Environment and Culture in Britain, 1688–1851

Date / time: 4 January - 14 January, 4:00 pm - 5:30 pm

Environment and Culture in Britain, 1688–1851


Online, international, and free conference (environmentandculture.com) taking place from 4 January 2022 to 14 January 2022 at 4.00 pm to 5.30 pm. To register, please visit: https://www.eventbrite.co.uk/e/environment-and-culture-in-britain-16881851-tickets-223884122437

The conference will include nine interdisciplinary conversations about land, sea, and sky from the Glorious Revolution to the Great Exhibition, featuring:

  • Tuesday 4 January: Elizabeth Carolyn Miller on periodizing extraction, and Fredrik Albritton Jonsson on fossil fuels and fossil science
  • Wednesday 5 January: Jan Golinski on ideas about climate change in the North Atlantic world, and Lynn Voskuil on tracking globally mobile plants
  • Thursday 6 January: Alexander Dick on islands, coastlines, and Scotland’s double colonial history, and Sarah Spooner on landowners, enclosure, and access to the countryside
  • Friday 7 January: William Cavert on the business of killing vermin, and Jesse Oak Taylor on the necroaesthetics of Victorian natural history
  • Monday 10 January: Steven Mentz on competing identities aboard ships at sea, and Miles Ogborn on the role of the Jamaican landscape in the uprising of 1831–32
  • Tuesday 11 January: Clare Hickman on the use and experience of scientific gardens, and Charles Watkins on attitudes to trees newly introduced to Britain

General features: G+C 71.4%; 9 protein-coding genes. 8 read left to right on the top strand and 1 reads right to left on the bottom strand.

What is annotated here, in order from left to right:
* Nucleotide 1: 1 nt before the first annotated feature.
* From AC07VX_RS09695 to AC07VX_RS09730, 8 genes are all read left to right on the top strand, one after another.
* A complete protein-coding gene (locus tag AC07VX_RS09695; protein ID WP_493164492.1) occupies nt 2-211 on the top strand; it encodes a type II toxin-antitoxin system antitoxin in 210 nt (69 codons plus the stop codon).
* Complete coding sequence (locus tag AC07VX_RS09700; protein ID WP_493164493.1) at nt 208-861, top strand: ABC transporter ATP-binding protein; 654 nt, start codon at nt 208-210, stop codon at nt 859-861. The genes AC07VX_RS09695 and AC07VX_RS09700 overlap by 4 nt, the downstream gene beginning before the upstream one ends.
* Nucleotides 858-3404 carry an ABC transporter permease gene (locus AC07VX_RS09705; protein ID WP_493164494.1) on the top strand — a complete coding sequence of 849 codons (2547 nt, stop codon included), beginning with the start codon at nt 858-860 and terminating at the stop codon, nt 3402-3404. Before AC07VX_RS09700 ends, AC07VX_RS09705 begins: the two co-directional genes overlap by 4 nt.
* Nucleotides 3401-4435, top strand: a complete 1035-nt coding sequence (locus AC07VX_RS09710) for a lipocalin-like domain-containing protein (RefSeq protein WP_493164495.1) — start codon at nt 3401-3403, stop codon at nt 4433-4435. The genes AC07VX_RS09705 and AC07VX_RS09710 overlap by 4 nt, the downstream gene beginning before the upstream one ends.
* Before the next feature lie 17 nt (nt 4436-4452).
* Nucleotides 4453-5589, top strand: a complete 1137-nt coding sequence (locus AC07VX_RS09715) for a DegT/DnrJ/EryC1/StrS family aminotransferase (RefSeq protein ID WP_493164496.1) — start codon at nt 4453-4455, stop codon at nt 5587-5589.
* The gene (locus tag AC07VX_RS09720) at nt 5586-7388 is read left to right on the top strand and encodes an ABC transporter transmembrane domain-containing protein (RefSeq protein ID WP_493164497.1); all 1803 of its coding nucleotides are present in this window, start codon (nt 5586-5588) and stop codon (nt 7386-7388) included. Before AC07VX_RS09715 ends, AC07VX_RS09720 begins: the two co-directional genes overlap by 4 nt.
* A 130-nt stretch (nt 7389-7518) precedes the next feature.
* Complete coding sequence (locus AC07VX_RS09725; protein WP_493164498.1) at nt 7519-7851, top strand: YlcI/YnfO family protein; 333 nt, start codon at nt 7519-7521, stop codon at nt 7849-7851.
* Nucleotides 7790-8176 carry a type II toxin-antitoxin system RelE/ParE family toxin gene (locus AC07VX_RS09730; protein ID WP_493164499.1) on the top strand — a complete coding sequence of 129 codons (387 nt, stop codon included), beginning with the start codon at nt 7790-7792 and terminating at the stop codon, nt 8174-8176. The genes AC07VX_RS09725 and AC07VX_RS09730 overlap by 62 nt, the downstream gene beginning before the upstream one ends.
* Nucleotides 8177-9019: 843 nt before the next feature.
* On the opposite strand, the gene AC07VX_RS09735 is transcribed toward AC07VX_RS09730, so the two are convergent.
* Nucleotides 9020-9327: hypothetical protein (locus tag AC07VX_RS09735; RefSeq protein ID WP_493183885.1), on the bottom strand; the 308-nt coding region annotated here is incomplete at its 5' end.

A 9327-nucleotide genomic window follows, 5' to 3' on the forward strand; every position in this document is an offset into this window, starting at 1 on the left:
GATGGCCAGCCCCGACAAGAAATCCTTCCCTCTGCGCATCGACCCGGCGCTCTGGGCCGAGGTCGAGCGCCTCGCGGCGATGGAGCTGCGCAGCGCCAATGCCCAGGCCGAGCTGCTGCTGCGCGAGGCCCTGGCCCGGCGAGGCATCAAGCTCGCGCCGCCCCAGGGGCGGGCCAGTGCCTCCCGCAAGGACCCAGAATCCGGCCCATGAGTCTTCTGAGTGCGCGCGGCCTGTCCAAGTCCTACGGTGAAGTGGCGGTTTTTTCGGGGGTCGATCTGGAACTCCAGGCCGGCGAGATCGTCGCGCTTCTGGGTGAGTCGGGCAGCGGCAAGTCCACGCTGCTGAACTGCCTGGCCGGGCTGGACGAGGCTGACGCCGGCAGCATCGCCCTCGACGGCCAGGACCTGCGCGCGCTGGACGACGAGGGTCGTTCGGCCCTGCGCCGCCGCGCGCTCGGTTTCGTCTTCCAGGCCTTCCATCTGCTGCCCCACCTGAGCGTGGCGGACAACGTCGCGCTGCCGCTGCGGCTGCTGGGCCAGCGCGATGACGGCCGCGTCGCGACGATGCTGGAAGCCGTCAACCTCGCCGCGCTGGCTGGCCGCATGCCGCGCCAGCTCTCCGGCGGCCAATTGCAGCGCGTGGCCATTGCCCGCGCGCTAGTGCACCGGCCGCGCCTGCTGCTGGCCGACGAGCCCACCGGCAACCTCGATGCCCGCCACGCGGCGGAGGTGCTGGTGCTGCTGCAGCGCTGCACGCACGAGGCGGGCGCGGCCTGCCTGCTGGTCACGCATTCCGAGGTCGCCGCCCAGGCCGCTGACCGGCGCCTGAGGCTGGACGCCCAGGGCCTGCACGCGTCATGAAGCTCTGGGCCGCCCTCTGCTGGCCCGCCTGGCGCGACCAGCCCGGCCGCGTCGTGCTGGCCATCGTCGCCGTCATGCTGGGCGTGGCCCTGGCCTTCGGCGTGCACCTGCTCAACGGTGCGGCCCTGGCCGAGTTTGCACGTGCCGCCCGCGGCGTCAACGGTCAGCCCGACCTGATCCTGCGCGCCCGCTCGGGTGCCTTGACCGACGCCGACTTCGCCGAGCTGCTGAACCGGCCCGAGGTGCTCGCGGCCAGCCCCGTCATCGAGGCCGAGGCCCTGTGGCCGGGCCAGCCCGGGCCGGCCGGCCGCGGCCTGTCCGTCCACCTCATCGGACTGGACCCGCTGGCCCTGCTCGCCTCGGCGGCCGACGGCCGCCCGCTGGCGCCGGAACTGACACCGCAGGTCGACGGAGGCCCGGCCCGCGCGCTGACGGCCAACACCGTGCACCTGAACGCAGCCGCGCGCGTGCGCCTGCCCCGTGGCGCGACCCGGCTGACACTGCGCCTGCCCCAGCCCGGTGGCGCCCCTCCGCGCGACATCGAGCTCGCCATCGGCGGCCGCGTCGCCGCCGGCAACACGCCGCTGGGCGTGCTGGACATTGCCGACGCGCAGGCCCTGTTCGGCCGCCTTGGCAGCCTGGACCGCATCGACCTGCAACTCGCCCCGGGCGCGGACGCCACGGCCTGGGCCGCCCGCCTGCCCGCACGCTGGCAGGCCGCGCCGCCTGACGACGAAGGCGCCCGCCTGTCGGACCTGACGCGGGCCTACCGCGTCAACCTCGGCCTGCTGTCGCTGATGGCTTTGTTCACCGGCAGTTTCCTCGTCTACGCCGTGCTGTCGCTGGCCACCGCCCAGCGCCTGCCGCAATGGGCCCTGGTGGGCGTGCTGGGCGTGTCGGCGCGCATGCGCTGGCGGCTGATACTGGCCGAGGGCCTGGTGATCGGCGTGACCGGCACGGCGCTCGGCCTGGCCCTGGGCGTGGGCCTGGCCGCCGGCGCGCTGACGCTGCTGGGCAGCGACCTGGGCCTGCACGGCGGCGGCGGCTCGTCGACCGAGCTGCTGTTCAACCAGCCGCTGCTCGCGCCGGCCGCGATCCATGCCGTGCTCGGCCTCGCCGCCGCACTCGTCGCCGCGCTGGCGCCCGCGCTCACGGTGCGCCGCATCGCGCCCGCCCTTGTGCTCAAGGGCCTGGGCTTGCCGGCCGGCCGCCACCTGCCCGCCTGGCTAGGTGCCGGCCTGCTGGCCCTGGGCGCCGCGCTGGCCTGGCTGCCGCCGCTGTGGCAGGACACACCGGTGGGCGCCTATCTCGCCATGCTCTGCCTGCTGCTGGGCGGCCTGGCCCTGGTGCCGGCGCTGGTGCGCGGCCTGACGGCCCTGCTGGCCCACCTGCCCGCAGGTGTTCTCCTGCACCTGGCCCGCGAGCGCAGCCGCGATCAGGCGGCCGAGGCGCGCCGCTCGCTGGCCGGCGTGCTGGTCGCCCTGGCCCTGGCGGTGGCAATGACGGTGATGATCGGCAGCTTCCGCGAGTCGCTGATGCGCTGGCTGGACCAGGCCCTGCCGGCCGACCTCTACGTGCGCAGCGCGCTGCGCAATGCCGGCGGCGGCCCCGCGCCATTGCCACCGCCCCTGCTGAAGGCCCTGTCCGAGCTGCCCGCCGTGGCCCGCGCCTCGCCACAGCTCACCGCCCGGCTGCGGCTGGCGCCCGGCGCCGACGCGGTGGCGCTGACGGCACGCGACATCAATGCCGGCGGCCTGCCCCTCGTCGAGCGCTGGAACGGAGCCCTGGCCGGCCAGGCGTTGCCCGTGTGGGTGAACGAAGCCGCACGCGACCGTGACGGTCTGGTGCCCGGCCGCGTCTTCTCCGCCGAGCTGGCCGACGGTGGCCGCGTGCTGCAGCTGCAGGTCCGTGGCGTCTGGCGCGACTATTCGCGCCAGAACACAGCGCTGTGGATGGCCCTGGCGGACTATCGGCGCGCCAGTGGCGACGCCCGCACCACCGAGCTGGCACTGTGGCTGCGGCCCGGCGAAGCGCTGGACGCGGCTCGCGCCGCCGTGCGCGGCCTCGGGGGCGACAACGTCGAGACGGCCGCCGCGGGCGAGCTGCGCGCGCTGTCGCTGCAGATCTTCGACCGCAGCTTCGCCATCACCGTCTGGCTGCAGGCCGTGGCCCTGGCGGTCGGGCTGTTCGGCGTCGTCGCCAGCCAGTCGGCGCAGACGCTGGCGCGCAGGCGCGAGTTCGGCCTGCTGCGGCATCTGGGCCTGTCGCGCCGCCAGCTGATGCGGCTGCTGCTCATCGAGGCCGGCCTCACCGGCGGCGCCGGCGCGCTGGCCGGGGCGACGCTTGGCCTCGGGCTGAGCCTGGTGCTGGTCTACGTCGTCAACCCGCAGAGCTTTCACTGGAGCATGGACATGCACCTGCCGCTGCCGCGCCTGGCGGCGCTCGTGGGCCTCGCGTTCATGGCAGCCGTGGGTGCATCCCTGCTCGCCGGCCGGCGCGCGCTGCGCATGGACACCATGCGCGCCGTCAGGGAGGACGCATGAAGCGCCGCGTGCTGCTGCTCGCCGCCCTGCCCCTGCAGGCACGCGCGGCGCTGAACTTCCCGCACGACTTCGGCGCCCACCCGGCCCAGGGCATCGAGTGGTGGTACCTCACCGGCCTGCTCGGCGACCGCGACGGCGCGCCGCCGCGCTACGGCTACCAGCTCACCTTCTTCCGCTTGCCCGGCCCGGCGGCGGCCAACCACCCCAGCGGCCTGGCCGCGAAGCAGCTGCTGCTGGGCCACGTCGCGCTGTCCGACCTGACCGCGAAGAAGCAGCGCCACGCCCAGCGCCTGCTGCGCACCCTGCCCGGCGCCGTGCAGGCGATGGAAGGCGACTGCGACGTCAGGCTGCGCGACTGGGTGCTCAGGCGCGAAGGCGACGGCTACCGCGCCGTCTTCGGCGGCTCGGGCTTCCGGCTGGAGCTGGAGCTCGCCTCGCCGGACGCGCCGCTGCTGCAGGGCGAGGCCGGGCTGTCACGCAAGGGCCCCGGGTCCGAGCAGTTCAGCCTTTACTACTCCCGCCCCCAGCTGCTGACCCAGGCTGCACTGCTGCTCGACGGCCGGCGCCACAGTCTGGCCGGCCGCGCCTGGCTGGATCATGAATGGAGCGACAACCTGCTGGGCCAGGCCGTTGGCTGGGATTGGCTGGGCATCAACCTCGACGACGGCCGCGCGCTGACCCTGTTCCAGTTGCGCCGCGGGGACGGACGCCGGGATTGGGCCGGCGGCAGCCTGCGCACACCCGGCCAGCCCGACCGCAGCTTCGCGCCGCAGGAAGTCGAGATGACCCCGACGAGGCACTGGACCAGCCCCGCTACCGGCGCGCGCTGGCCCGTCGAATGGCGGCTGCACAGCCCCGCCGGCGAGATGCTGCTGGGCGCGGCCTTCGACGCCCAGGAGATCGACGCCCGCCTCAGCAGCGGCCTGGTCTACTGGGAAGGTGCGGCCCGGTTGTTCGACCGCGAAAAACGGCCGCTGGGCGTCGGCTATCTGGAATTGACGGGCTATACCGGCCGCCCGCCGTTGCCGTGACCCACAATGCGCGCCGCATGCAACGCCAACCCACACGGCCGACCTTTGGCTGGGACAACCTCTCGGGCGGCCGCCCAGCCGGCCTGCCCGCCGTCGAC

• Wednesday 12 January: Erin Drew on concepts of environmental justice, and Katrina Navickas on trespass into manorial wastes in England
  • Thursday 13 January: James Fisher on how to control land and labour through accounting, and Jodie Matthews on engineered water in literature
  • Friday 14th January: Carl Griffin on vernacular environmental knowledges and enchantments, and Paul Readman on antiquarianism, history-writing and the embodied experience of landscape

Environment and Culture in Britain, 1688–1851 brings together distinguished scholars in a series of conversations at the cutting edge of new research. The forum is free, online, and open to all. It will be much more discursive than a standard conference. There will be no formal presentations. Instead, in each daily roundtable, two writers whose shared interests cross disciplinary boundaries will discuss puzzles and insights arising in their current research. Their dialogue will be the starting point for open-ended conversation with a live international audience.

The forum is supported by the Arts and Humanities Research Council. Please visit environmentandculture.com for more details.